Choosing a research problem to work on is a tough decision to make, and the relevant advice is rather scarce.
So far I have found only a handful of reasonably looking tips:
- work on important problems (R. Hamming, You and Your Research)
- go for the messes, i.e., for the areas far from being crystal clear
(S. Weinberg, Scientist: Four golden lessons)
- look for an unoccupied niche that has potential (this and some other good tips can be found in the paper Picking a research problem — the critical decision which is primarily addressed to the researchers in biology and medicine but can be of interest to the other scientists too)
- keep several (if possible, not too closely related) problems of varying difficulty to work on, so that you can switch to another problem when you get stuck (for more on this see e.g. here)
- try to move beyond the subject of your Ph.D. thesis (if you have already defended one, indeed) or your postdoc (or your postdoctoral mentor, for that matter); more broadly, beyond your current area of research (see e.g. this post of Terence Tao). This has an extra benefit of reducing the risk of being scooped as discussed here.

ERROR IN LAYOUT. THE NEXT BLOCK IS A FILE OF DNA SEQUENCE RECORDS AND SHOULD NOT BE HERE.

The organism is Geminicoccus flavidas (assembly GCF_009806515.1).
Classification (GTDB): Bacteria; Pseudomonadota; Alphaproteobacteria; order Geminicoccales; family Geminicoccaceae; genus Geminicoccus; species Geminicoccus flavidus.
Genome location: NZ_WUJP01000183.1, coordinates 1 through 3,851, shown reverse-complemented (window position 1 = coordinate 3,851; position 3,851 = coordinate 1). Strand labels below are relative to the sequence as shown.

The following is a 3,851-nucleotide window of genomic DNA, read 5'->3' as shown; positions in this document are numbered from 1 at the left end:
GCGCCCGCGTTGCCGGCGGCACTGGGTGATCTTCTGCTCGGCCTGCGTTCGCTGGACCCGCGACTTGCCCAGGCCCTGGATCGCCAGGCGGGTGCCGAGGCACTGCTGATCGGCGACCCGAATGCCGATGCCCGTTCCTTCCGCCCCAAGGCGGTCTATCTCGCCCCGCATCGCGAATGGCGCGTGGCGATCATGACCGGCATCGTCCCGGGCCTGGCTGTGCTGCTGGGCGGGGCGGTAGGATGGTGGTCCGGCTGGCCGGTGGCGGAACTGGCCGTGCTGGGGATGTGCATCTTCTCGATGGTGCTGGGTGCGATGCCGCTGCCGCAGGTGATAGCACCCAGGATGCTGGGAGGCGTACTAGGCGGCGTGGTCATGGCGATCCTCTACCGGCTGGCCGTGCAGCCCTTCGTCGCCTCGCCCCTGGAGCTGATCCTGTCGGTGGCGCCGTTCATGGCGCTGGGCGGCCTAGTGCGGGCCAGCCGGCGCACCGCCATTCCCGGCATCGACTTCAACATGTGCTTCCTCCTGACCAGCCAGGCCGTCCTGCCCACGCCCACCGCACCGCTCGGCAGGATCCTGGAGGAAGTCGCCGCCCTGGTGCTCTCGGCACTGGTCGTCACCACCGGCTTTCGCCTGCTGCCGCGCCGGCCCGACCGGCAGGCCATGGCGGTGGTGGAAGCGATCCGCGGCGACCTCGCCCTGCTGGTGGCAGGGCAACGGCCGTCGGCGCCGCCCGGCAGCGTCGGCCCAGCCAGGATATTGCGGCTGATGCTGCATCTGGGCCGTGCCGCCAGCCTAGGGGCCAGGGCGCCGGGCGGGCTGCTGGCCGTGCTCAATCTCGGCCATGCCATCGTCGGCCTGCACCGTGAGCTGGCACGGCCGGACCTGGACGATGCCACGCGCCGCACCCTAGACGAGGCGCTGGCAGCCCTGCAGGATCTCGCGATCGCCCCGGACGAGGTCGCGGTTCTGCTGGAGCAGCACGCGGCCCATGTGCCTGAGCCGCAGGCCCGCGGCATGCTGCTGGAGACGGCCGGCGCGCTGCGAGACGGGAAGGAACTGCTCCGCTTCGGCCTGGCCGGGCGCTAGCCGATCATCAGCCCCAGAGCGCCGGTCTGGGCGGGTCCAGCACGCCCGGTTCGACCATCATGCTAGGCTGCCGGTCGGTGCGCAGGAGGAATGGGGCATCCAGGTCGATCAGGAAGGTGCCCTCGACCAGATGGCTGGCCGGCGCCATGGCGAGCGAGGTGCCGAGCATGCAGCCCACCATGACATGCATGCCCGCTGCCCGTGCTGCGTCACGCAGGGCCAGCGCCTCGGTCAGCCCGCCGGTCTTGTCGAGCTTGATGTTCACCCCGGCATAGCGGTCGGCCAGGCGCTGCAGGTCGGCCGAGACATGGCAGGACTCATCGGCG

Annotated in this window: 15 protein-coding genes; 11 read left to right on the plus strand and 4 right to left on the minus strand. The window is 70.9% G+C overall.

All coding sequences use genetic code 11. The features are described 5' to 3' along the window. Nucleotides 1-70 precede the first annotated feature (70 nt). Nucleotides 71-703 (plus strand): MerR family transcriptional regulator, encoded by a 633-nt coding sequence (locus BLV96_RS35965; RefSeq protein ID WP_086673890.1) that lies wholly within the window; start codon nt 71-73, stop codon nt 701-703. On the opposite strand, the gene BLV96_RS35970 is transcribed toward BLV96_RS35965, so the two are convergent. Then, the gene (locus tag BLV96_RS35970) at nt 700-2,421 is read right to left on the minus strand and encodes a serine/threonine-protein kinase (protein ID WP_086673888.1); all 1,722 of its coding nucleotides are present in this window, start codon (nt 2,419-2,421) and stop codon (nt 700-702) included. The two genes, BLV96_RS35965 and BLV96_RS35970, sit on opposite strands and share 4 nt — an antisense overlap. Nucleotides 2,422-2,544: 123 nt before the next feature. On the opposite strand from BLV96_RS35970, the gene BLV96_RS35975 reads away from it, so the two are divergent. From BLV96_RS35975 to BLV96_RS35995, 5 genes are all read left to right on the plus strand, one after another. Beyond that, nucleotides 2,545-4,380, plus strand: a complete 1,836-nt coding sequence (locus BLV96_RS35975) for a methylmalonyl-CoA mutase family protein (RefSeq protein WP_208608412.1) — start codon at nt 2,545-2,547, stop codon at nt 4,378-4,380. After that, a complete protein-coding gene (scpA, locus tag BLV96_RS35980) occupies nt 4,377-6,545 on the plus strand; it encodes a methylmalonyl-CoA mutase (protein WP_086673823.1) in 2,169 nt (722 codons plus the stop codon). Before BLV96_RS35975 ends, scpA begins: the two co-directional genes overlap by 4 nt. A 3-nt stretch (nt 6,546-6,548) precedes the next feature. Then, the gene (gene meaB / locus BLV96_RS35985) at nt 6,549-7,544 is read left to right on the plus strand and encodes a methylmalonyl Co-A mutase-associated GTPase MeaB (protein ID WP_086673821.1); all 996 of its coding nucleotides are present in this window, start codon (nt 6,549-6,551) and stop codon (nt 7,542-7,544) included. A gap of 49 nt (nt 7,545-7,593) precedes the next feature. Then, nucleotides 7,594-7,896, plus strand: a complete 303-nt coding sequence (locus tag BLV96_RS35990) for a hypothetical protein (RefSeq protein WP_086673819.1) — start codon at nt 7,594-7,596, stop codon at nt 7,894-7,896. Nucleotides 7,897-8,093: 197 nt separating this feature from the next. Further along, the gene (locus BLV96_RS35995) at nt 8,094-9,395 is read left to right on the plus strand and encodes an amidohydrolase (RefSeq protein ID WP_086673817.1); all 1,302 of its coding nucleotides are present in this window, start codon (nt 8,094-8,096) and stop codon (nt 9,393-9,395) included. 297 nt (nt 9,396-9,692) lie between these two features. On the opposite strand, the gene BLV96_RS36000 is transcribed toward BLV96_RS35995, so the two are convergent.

- regularly attend the conferences and join (or run) a seminar and/or a journal club: the talks can be an important source of inspiration
- do something you will enjoy doing and what you feel you can do
- your work should rather open the way to new breakthroughs than close the whole subject down
The last three tips are somewhat of a common wisdom and can be found in a number of places; see e.g. the article Choosing a research topic by Richard Reis, which contains some further interesting thoughts on the subject.
- Uri Alon: How to choose a good scientific problem ; also note his recent article in Cell (via the 21st century scientist)
- Michael Nielsen: Principles of Effective Research and Extreme Thinking
- this post by Terence Tao
- these articles in the Science Careers (via I.K.)
- R.P. Feynman’s quote